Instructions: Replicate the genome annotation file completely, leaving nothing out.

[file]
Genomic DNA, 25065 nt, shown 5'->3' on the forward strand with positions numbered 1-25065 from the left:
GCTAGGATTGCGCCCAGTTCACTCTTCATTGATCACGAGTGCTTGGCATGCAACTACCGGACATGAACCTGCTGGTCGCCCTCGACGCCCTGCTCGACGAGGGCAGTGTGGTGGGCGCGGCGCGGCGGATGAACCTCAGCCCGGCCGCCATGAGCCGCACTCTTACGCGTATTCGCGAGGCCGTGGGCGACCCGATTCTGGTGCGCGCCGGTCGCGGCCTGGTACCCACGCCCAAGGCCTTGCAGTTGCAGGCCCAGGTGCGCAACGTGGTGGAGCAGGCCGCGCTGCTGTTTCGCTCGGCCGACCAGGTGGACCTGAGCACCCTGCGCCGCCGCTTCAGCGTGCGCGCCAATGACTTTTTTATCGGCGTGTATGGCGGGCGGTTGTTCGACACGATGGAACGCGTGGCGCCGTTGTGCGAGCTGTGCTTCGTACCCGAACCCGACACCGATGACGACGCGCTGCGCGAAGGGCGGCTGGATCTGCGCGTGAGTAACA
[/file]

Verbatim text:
Genomic DNA, 25065 nt, shown 5'->3' on the forward strand with positions numbered 1-25065 from the left:
GCTAGGATTGCGCCCAGTTCACTCTTCATTGATCACGAGTGCTTGGCATGCAACTACCGGACATGAACCTGCTGGTCGCCCTCGACGCCCTGCTCGACGAGGGCAGTGTGGTGGGCGCGGCGCGGCGGATGAACCTCAGCCCGGCCGCCATGAGCCGCACTCTTACGCGTATTCGCGAGGCCGTGGGCGACCCGATTCTGGTGCGCGCCGGTCGCGGCCTGGTACCCACGCCCAAGGCCTTGCAGTTGCAGGCCCAGGTGCGCAACGTGGTGGAGCAGGCCGCGCTGCTGTTTCGCTCGGCCGACCAGGTGGACCTGAGCACCCTGCGCCGCCGCTTCAGCGTGCGCGCCAATGACTTTTTTATCGGCGTGTATGGCGGGCGGTTGTTCGACACGATGGAACGCGTGGCGCCGTTGTGCGAGCTGTGCTTCGTACCCGAACCCGACACCGATGACGACGCGCTGCGCGAAGGGCGGCTGGATCTGCGCGTGAGTAACA